University of Massachusetts Amherst

It's MORE Than A Meal

Eating Healthy When Eating Out

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Eating out can be a special treat. It can also be a chance for a healthful meal, if you know which foods to choose.

Plan ahead. If you plan to have dinner at a restaurant, choose low-fat foods for breakfast and lunch.

At the restaurant, read the menu carefully. Ask how the foods are prepared. Eat small servings of the foods.

here are some tips for healthful foods:

  Choose These Most Often Choose Less of These
Beverages Low-fat milk
100% juice
Water, plain or with lemon
Decaffeinated coffee or tea
Whole milk
Soft drinks
Drinks with alcohol
Appetizers Fresh fruit
Fresh vegetables
Seafood cocktail
Low-fat dips or cheese spreads
Foods high in butter or oil
Deep-fried vegetable
Creamy dips
Cheese spreads
Soups Vegetable or bean soup
Clear soup
Noodle soup
Egg soup
Cheese-based soup
Creamy soup
Salads Salad with a lower-fat dressing (vinegar, lemon, low-fat, or fat-free dressing) Salad with cheese or creamy dressing or mayonnaise
Fruits Fresh or cooked fruit with small amounts of sugar Fruit with cream or whipped topping
Vegetables Fresh vegetable
(steamed or baked)
Baked potato
Vegetable cooked in butter or oil, or topped with sour cream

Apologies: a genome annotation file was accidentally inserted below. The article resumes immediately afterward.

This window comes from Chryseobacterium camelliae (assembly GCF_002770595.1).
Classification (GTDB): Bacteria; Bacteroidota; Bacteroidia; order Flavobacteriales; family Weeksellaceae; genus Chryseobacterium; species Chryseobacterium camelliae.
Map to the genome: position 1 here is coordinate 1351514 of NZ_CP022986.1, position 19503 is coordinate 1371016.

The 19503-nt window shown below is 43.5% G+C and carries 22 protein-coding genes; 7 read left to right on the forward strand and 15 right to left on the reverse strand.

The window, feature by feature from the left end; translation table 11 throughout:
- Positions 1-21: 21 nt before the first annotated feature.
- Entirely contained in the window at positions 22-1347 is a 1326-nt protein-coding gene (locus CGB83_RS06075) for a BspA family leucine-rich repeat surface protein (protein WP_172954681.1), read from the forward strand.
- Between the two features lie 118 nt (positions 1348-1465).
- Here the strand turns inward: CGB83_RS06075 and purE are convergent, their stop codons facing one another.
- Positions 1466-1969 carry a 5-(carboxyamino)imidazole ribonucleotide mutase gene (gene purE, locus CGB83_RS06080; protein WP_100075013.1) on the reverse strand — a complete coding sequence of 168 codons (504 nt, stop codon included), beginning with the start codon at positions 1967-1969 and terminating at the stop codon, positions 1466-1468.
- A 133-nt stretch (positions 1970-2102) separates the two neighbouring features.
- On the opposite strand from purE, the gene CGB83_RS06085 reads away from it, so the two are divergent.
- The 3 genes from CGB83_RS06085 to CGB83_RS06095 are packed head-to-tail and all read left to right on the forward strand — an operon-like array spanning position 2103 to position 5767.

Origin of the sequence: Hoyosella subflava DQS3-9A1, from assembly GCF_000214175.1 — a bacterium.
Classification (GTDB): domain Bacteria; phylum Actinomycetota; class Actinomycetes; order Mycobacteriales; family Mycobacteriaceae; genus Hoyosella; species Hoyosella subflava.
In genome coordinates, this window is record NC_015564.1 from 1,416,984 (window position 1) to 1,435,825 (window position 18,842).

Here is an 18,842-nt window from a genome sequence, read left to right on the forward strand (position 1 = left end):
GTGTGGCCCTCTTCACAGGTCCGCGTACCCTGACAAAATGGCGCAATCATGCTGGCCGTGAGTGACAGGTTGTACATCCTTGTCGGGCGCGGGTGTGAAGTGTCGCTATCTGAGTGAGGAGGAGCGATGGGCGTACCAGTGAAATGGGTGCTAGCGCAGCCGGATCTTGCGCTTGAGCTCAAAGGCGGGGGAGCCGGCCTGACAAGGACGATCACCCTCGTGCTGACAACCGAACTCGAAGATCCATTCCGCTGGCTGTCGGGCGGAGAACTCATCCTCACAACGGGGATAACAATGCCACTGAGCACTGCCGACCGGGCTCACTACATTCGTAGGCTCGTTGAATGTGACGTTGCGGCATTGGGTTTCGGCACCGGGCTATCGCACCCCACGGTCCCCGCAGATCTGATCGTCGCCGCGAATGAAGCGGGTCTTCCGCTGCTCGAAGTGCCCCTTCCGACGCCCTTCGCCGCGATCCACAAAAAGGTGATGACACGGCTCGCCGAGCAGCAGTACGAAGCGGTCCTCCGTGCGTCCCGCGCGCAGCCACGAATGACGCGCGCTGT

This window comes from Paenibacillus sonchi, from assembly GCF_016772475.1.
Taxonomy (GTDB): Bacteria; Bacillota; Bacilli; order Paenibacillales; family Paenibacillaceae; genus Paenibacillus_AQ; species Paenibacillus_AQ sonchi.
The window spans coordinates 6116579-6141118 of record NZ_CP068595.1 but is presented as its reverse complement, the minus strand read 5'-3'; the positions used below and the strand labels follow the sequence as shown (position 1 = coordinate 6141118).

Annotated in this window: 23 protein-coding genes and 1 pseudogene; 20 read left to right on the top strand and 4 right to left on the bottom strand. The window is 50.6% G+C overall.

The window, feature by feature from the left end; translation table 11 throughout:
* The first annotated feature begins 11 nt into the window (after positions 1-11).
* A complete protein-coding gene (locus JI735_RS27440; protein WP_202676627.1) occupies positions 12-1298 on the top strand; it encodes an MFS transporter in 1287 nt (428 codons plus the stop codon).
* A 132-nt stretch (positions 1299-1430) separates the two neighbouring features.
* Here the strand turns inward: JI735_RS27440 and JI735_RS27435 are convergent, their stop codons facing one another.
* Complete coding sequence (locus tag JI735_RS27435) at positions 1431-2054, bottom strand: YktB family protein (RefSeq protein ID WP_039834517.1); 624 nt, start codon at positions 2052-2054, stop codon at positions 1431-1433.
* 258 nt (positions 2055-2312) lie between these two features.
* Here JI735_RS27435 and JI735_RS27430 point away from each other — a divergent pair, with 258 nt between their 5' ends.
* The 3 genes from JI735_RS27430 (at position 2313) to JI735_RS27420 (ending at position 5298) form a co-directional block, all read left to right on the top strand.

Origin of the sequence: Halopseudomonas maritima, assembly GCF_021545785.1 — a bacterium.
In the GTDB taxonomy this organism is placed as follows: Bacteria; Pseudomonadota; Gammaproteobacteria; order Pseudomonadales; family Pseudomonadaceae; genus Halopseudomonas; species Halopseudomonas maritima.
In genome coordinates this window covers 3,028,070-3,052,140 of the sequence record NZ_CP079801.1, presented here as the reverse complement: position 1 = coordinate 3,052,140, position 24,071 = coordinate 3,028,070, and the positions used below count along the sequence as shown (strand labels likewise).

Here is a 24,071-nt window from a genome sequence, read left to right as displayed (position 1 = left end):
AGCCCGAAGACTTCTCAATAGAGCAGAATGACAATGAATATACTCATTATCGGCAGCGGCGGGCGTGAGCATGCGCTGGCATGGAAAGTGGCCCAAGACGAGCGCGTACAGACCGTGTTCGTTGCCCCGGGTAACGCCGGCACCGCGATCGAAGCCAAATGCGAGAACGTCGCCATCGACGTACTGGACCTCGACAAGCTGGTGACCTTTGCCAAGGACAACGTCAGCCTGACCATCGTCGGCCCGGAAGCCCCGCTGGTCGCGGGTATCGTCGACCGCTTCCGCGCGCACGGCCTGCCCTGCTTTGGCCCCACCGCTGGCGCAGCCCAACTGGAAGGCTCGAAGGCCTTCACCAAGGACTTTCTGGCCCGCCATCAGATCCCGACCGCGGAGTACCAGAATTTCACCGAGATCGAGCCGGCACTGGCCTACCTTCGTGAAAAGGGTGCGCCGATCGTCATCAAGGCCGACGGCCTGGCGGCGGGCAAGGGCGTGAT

French fries, potato chips
Fish Baked, steamed, or broiled fish with little added oil or fat Fish with added oil or fat (fried, tartar sauce, cream sauces, or butter)
Poultry Chicken, turkey, or Cornish hen (cooked without rich sauce and with skin removed) Fried or batter-dipped coating
Goose or duck
Meat Lean cuts of meat with fat trimmed (and without breaded coating), such as:
• Beef
   Round, sirloin, chuck, or loin
   Lean ground beef
• Pork
   Tenderloin
Processed meat:
    Low-fat lunch meat
Fatty cuts of meat, such as:
• Beef
   “Prime” grade beef
   Regular ground beef
• Pork
   Spareribs
Meat with breaded coating
Processed meat:
   Regular lunch meat
   Sausage or bacon
   Hot dogs or frankfurters
Bread Whole grain bread, breadsticks, whole wheat pita pocket White bread, biscuit, croissant, butter roll, pastry, doughnut
Other Grains Boiled or steamed brown rice
Whole grain pasta, macaroni
Fried rice, white rice, pasta not made from whole grains
Fats and Oils
(use sparingly)
Low-fat salad dressing
Low-fat mayonnaise
High-fat salad dressing
Regular mayonnaise
Butter or margarine
Bacon fat or lard
Condiments Herbs, spices, vinegar
Low-sodium soy sauce
A-1 sauce, soy sauce
Worcestershire sauce
Desserts Angel food cake
Fresh fruit
Frozen fruit ice
Low-fat flavored yogurt
Low-fat frozen yogurt
Cake, pie, or pastry
Fruit cobbler or crisp
Cream or whipped topping Custard
Ice cream

Source: University of Massachusetts Extension Nutrition Education Program

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Developed for the Massachusetts Department of Education Child and Adult Care Food Program by the University of Massachusetts Extension Nutrition Education Program. Permission is hereby granted by the Massachusetts Department of Education to copy any or all parts of this document for non-commercial educational purposes. The Massachusetts Department of Education, an Affirmative Action employer, is committed to ensuring that all of its programs and facilities are accessible to all members of the public. We do not discriminate on the basis of age, color, disability, national origin, race, religion, sex, or sexual orientation.

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